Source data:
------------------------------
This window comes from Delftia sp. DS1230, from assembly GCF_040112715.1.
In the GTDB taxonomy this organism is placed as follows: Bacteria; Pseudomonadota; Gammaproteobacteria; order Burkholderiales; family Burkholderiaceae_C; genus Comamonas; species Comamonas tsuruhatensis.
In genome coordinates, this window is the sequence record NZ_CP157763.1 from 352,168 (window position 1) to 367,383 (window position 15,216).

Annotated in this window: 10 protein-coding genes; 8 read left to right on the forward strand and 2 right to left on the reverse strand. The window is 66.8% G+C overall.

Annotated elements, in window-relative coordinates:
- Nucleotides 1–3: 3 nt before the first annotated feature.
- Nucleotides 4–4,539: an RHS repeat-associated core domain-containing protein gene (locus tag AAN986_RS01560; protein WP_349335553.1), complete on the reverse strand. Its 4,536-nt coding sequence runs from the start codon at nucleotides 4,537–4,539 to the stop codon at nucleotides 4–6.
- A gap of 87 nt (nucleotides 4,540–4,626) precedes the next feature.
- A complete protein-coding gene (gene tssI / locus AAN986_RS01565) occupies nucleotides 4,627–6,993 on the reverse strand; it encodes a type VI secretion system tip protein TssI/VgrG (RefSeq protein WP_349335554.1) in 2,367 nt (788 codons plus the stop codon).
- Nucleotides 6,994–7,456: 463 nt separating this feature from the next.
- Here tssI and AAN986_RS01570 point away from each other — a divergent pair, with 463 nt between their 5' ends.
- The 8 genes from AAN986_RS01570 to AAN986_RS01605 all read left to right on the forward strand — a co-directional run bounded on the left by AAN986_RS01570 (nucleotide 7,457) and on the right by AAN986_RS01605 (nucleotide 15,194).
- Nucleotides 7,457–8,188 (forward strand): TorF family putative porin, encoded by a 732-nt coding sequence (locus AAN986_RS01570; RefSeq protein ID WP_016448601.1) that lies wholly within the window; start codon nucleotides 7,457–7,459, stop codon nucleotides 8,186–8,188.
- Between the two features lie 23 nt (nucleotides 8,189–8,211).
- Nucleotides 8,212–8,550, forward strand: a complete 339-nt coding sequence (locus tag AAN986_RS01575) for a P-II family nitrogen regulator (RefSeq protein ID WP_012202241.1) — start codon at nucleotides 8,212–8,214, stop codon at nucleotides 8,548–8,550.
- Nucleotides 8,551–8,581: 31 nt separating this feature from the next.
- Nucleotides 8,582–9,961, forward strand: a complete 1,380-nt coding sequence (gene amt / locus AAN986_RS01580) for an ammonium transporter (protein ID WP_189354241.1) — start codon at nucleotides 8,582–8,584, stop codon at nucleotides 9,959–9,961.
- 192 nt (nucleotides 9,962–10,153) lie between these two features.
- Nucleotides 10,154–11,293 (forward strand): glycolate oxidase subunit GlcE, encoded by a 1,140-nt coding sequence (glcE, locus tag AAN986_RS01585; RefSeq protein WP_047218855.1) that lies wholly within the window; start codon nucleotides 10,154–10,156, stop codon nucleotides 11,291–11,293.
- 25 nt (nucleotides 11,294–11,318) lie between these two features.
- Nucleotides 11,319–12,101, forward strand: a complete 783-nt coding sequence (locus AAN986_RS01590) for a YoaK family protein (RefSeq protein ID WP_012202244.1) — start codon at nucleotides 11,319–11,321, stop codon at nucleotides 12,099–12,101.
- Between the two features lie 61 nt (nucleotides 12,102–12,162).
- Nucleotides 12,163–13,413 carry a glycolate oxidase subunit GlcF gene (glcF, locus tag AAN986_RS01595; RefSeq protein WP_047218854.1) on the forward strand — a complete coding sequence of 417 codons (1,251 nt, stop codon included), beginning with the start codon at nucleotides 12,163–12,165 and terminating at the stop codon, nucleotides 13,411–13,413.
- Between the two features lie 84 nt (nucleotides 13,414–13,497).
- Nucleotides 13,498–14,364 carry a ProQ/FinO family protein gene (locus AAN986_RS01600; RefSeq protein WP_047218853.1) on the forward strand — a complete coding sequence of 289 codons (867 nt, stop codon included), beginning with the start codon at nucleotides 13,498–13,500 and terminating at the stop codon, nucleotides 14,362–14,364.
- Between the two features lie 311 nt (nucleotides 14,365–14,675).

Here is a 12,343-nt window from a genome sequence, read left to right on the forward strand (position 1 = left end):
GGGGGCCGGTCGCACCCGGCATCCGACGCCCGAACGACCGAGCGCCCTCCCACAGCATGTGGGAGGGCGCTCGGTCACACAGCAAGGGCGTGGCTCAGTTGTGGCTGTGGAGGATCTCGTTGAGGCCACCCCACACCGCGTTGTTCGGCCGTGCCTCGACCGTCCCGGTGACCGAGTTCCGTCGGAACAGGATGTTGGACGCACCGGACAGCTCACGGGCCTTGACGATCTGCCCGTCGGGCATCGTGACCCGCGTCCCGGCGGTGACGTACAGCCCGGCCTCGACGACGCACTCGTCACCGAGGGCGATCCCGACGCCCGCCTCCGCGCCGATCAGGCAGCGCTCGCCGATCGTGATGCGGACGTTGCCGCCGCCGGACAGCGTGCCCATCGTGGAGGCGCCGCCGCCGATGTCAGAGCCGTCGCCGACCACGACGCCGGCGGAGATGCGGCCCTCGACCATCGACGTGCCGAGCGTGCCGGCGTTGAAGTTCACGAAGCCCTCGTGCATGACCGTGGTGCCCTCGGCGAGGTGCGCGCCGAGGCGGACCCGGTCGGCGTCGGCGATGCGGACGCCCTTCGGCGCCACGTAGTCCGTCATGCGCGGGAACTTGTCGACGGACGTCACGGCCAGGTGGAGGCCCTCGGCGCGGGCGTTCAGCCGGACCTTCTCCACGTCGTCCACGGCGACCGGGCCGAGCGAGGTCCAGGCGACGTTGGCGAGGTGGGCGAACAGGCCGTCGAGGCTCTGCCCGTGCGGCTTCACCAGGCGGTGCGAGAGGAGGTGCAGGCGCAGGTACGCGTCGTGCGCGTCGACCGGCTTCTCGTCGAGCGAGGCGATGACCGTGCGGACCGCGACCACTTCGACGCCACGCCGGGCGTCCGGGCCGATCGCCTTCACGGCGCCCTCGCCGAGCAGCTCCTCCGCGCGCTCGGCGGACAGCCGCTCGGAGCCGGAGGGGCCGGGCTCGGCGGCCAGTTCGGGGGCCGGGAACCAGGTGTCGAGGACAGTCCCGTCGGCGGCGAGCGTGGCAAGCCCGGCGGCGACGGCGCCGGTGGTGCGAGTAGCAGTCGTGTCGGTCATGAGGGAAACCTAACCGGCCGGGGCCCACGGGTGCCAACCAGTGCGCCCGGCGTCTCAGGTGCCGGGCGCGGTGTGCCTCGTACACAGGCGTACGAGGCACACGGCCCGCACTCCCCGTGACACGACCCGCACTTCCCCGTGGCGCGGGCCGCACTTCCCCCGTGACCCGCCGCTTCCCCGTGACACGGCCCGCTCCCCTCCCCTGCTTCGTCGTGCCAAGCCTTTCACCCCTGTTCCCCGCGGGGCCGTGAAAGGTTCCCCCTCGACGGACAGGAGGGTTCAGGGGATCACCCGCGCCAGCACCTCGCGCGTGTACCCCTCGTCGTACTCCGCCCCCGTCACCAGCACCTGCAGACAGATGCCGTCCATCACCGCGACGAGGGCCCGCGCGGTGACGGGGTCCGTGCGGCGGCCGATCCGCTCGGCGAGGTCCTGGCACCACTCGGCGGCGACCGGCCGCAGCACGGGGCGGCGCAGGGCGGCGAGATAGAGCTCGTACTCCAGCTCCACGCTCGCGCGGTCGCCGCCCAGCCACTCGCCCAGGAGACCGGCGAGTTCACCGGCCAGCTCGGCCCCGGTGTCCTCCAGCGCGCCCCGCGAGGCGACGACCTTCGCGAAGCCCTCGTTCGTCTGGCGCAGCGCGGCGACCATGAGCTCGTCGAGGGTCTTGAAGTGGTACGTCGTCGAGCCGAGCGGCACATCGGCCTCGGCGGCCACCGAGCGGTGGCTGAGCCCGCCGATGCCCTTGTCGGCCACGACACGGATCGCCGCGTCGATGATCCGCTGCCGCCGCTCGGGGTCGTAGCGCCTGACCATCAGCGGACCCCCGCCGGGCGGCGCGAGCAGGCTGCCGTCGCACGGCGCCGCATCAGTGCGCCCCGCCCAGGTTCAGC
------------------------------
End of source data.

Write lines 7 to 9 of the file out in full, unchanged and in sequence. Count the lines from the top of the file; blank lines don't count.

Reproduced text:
- Nucleotides 4–4,539: an RHS repeat-associated core domain-containing protein gene (locus tag AAN986_RS01560; protein WP_349335553.1), complete on the reverse strand. Its 4,536-nt coding sequence runs from the start codon at nucleotides 4,537–4,539 to the stop codon at nucleotides 4–6.
- A gap of 87 nt (nucleotides 4,540–4,626) precedes the next feature.
- A complete protein-coding gene (gene tssI / locus AAN986_RS01565) occupies nucleotides 4,627–6,993 on the reverse strand; it encodes a type VI secretion system tip protein TssI/VgrG (RefSeq protein WP_349335554.1) in 2,367 nt (788 codons plus the stop codon).